In [9]:

```
import numpy as np
import pymc as pm
from pymc.distributions.timeseries import GaussianRandomWalk
from scipy.sparse import csc_matrix
from scipy import optimize
%pylab inline
```

Asset prices have time-varying volatility (variance of day over day `returns`

). In some periods, returns are highly variable, while in others very stable. Stochastic volatility models model this with a latent volatility variable, modeled as a stochastic process. The following model is similar to the one described in the No-U-Turn Sampler paper, Hoffman (2011) p21.

$$ \sigma \sim Exponential(50) $$

$$ \nu \sim Exponential(.1) $$

$$ s_i \sim Normal(s_{i-1}, \sigma^{-2}) $$

$$ log(\frac{y_i}{y_{i-1}}) \sim t(\nu, 0, exp(-2 s_i)) $$

Here, $y$ is the daily return series and $s$ is the latent log volatility process.

First we load some daily returns of the S&P 500.

In [12]:

```
n = 400
returns = np.genfromtxt("data/SP500.csv")[-n:]
returns[:5]
```

Out[12]:

In [24]:

```
plt.plot(returns)
```

Out[24]:

Specifying the model in pymc mirrors its statistical specification.

However, it is easier to sample the scale of the log volatility process innovations, $\sigma$, on a log scale, so we create it using `TransformedVar`

and use `logtransform`

. `TransformedVar`

creates one variable in the transformed space and one in the normal space. The one in the transformed space (here $\text{log}(\sigma) $) is the one over which sampling will occur, and the one in the normal space is the one to use throughout the rest of the model.

It takes a variable name, a distribution and a transformation to use.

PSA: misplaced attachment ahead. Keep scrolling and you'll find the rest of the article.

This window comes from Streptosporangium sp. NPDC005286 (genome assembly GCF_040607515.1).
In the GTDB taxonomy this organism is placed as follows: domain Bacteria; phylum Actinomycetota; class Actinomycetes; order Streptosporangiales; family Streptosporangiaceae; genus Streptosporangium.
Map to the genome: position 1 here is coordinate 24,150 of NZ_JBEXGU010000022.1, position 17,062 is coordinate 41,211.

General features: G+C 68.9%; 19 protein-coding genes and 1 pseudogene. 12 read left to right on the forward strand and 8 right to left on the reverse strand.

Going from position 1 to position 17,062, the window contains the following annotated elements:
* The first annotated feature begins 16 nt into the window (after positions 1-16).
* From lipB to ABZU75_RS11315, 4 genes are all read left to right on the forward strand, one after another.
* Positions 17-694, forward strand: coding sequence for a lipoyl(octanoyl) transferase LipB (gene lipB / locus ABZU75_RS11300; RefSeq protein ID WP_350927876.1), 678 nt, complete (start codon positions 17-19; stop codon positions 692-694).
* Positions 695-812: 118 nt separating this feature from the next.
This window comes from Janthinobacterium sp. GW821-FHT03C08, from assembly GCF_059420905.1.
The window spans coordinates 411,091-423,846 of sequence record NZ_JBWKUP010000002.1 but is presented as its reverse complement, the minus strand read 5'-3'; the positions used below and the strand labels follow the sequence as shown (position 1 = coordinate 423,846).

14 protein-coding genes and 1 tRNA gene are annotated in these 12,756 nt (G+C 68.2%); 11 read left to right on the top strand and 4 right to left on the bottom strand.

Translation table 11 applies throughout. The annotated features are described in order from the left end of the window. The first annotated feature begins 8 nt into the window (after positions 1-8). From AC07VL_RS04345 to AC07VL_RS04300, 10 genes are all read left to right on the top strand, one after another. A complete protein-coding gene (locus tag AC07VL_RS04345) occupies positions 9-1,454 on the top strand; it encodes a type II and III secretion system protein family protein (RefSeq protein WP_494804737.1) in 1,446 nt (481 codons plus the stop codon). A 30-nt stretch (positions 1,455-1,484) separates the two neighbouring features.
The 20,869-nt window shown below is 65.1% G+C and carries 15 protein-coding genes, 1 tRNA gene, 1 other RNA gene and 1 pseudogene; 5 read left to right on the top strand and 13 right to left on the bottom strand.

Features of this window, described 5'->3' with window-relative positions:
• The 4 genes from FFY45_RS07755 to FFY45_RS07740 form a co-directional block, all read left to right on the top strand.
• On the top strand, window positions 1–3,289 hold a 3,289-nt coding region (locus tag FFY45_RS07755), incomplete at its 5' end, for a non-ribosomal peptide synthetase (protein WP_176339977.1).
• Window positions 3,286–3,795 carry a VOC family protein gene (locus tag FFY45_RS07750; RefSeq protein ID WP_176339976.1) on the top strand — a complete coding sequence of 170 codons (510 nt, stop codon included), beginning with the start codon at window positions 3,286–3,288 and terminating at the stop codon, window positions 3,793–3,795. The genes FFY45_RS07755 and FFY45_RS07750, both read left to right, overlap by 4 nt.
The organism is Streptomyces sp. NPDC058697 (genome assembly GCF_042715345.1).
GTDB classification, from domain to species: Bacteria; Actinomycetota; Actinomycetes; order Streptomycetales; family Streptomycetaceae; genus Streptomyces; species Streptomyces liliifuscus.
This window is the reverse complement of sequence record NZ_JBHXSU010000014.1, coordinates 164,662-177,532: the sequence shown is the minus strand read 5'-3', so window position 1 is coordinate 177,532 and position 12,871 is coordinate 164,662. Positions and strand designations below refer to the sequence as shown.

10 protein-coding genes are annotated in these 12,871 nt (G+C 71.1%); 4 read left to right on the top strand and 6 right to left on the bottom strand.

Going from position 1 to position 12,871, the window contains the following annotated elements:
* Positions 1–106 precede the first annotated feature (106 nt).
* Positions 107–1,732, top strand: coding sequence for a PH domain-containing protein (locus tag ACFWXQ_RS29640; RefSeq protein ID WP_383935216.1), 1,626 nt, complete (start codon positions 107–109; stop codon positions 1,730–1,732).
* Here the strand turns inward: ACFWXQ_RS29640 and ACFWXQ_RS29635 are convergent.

In [20]:

```
model = pm.Model()
with model:
sigma, log_sigma = model.TransformedVar('sigma', pm.Exponential.dist(1./.02, testval=.1),
pm.logtransform)
nu = pm.Exponential('nu', 1./10)
s = GaussianRandomWalk('s', sigma**-2, shape=n)
r = pm.T('r', nu, lam=pm.exp(-2*s), observed=returns)
```

For this model, the full maximum a posteriori (MAP) point is degenerate and has infinite density. However, if we fix `log_sigma`

and `nu`

it is no longer degenerate, so we find the MAP with respect to the volatility process, 's', keeping `log_sigma`

and `nu`

constant at their default values.

We use L-BFGS because it is more efficient for high dimensional functions (`s`

has n elements).

In [21]:

```
with model:
start = pm.find_MAP(vars=[s], fmin=optimize.fmin_l_bfgs_b)
```

In [33]:

```
with model:
step = pm.NUTS(scaling=start)
start2 = pm.sample(500, step, progressbar=False)[-1]
# Start next run at the last sampled position.
step = pm.NUTS(scaling=start2)
trace = pm.sample(2000, step, start=start2, progressbar=False)
```

In [34]:

```
figsize(12,6)
pm.traceplot(trace, model.vars[:-1]);
```

In [35]:

```
figsize(12,6)
title(str(s))
plot(trace[s][::10].T,'b', alpha=.03);
xlabel('time')
ylabel('log volatility')
```

Out[35]:

In [36]:

```
plot(returns)
plot(np.exp(trace[s][::10].T), 'r', alpha=.03);
sd = np.exp(trace[s].T)
plot(-np.exp(trace[s][::10].T), 'r', alpha=.03);
xlabel('time')
ylabel('returns')
```

Out[36]:

- Hoffman & Gelman. (2011). The No-U-Turn Sampler: Adaptively Setting Path Lengths in Hamiltonian Monte Carlo.